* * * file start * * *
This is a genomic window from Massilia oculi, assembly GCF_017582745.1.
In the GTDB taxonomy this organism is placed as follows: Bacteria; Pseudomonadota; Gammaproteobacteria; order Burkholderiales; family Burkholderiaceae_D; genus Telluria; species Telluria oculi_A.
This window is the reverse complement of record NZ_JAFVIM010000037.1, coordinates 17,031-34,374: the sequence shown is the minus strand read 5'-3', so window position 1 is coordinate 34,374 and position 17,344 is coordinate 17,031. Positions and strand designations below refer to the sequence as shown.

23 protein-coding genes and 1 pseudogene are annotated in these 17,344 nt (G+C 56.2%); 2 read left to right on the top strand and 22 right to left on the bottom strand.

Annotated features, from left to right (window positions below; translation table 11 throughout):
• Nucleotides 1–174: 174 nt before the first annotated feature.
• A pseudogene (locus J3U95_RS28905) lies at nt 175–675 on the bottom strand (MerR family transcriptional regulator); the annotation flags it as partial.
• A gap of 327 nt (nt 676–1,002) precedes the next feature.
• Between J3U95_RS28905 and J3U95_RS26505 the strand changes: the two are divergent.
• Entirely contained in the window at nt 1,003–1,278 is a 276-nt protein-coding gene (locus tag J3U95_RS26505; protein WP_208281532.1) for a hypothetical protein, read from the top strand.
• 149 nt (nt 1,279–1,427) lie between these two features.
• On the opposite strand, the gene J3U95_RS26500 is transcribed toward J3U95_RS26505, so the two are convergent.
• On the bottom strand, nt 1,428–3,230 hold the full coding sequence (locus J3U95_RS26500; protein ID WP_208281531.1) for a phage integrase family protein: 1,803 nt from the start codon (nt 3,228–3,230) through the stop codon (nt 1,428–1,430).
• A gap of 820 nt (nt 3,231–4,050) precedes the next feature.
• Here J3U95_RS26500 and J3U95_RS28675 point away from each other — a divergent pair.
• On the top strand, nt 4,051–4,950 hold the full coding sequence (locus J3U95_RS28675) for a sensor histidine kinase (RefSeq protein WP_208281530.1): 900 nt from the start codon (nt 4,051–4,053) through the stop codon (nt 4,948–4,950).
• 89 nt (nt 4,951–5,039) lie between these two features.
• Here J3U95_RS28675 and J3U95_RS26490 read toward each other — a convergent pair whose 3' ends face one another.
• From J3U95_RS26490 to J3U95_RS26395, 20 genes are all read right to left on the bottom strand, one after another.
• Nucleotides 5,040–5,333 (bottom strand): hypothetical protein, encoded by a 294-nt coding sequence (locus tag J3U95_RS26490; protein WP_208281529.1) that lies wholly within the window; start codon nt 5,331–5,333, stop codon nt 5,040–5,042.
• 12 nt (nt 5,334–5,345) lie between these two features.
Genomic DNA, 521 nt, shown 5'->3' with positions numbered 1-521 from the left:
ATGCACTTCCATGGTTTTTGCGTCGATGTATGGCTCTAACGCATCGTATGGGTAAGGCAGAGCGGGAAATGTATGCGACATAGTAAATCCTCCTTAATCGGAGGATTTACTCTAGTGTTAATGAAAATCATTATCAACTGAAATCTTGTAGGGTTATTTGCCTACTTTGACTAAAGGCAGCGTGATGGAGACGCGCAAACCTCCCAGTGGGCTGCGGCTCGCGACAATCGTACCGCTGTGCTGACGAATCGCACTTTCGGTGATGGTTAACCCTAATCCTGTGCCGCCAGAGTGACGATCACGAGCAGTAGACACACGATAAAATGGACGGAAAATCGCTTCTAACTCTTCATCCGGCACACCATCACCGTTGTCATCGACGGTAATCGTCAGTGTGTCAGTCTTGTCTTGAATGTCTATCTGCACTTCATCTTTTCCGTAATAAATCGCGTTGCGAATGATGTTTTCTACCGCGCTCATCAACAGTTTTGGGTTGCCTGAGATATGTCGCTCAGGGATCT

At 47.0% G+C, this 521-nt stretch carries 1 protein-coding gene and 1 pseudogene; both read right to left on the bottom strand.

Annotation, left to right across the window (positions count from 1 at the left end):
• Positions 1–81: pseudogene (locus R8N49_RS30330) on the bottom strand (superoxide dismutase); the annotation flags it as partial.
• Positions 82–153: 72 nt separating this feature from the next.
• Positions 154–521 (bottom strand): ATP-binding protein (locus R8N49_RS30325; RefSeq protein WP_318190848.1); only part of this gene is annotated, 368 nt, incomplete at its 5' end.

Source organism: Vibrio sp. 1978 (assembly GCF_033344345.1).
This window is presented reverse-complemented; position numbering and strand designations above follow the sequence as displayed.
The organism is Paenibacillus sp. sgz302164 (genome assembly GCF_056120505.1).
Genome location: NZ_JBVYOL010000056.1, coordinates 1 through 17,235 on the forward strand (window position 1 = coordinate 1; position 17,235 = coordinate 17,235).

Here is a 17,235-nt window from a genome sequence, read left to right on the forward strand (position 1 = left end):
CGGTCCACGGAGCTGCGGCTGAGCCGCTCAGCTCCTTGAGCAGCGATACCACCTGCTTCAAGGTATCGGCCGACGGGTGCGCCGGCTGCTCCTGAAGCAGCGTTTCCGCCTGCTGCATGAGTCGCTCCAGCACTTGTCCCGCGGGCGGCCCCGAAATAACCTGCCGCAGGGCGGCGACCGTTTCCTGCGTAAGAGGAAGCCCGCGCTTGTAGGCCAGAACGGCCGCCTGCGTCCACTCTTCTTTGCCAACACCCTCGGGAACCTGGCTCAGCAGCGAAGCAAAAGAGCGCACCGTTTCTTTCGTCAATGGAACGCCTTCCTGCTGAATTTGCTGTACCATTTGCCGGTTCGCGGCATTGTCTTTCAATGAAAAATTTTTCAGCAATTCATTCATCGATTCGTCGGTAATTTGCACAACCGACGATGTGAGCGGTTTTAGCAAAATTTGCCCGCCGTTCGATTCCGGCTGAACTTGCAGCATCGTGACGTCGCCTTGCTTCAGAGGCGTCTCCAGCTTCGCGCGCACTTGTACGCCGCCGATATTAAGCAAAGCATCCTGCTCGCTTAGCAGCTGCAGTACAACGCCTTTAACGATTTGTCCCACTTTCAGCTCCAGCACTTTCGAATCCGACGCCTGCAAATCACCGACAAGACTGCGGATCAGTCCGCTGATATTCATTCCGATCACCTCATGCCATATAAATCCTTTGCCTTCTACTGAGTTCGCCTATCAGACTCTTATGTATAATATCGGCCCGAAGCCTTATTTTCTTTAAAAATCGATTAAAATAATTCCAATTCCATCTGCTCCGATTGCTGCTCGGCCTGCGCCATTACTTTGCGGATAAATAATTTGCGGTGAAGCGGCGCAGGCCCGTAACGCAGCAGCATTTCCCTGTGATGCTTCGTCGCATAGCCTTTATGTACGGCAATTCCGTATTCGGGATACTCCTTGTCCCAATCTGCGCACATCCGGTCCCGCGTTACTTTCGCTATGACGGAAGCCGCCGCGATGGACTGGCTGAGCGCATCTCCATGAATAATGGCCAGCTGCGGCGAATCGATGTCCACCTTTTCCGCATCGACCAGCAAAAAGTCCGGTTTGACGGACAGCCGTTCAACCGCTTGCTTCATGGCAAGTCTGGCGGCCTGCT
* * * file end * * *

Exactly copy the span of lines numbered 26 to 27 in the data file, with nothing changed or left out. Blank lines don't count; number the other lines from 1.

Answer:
• Positions 1–81: pseudogene (locus R8N49_RS30330) on the bottom strand (superoxide dismutase); the annotation flags it as partial.
• Positions 82–153: 72 nt separating this feature from the next.